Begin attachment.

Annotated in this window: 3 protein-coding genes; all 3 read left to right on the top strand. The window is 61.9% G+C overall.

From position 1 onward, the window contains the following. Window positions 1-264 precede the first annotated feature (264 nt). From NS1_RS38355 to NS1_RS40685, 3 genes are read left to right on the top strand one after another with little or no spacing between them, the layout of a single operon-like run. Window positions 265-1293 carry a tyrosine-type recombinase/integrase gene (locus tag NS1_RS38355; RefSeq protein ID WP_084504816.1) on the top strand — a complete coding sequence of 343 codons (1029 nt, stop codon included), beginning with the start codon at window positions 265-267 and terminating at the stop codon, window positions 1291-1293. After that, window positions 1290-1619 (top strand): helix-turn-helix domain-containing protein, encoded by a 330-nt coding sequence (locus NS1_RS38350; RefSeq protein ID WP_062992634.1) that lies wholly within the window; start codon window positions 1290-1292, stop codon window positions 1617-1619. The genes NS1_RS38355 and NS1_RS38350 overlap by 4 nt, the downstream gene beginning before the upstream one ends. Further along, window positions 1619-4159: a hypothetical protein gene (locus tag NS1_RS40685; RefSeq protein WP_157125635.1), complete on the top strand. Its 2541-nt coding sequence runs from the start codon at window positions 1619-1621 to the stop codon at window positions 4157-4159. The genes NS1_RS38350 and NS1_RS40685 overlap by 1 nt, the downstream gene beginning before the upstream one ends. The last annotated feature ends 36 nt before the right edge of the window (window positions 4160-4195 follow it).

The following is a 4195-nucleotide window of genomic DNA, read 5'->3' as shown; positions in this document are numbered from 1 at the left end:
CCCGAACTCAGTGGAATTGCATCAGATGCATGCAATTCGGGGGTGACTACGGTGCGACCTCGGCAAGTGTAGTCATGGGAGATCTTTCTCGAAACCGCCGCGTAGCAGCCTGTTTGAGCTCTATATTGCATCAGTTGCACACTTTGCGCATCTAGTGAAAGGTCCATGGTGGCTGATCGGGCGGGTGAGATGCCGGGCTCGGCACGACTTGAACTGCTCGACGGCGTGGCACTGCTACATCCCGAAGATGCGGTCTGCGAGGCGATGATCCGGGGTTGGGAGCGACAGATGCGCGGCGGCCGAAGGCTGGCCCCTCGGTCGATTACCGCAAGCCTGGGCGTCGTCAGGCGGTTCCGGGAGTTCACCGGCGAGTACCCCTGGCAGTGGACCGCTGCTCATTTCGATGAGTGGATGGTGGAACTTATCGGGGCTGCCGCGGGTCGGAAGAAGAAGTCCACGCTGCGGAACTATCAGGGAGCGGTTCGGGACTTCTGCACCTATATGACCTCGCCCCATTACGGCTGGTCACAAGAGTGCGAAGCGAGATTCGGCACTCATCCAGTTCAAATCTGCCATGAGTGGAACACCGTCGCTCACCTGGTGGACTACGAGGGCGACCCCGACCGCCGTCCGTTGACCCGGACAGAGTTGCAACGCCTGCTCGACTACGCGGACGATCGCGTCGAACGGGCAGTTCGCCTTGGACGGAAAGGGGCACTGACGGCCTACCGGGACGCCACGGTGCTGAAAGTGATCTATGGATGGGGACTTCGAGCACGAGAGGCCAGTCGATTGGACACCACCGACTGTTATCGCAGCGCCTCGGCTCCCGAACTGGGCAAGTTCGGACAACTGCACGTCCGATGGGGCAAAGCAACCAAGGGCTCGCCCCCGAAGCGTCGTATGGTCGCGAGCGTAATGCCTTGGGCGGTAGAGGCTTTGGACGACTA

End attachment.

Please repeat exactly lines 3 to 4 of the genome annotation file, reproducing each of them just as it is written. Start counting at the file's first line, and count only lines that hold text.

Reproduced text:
The following is a 4195-nucleotide window of genomic DNA, read 5'->3' as shown; positions in this document are numbered from 1 at the left end:
CCCGAACTCAGTGGAATTGCATCAGATGCATGCAATTCGGGGGTGACTACGGTGCGACCTCGGCAAGTGTAGTCATGGGAGATCTTTCTCGAAACCGCCGCGTAGCAGCCTGTTTGAGCTCTATATTGCATCAGTTGCACACTTTGCGCATCTAGTGAAAGGTCCATGGTGGCTGATCGGGCGGGTGAGATGCCGGGCTCGGCACGACTTGAACTGCTCGACGGCGTGGCACTGCTACATCCCGAAGATGCGGTCTGCGAGGCGATGATCCGGGGTTGGGAGCGACAGATGCGCGGCGGCCGAAGGCTGGCCCCTCGGTCGATTACCGCAAGCCTGGGCGTCGTCAGGCGGTTCCGGGAGTTCACCGGCGAGTACCCCTGGCAGTGGACCGCTGCTCATTTCGATGAGTGGATGGTGGAACTTATCGGGGCTGCCGCGGGTCGGAAGAAGAAGTCCACGCTGCGGAACTATCAGGGAGCGGTTCGGGACTTCTGCACCTATATGACCTCGCCCCATTACGGCTGGTCACAAGAGTGCGAAGCGAGATTCGGCACTCATCCAGTTCAAATCTGCCATGAGTGGAACACCGTCGCTCACCTGGTGGACTACGAGGGCGACCCCGACCGCCGTCCGTTGACCCGGACAGAGTTGCAACGCCTGCTCGACTACGCGGACGATCGCGTCGAACGGGCAGTTCGCCTTGGACGGAAAGGGGCACTGACGGCCTACCGGGACGCCACGGTGCTGAAAGTGATCTATGGATGGGGACTTCGAGCACGAGAGGCCAGTCGATTGGACACCACCGACTGTTATCGCAGCGCCTCGGCTCCCGAACTGGGCAAGTTCGGACAACTGCACGTCCGATGGGGCAAAGCAACCAAGGGCTCGCCCCCGAAGCGTCGTATGGTCGCGAGCGTAATGCCTTGGGCGGTAGAGGCTTTGGACGACTA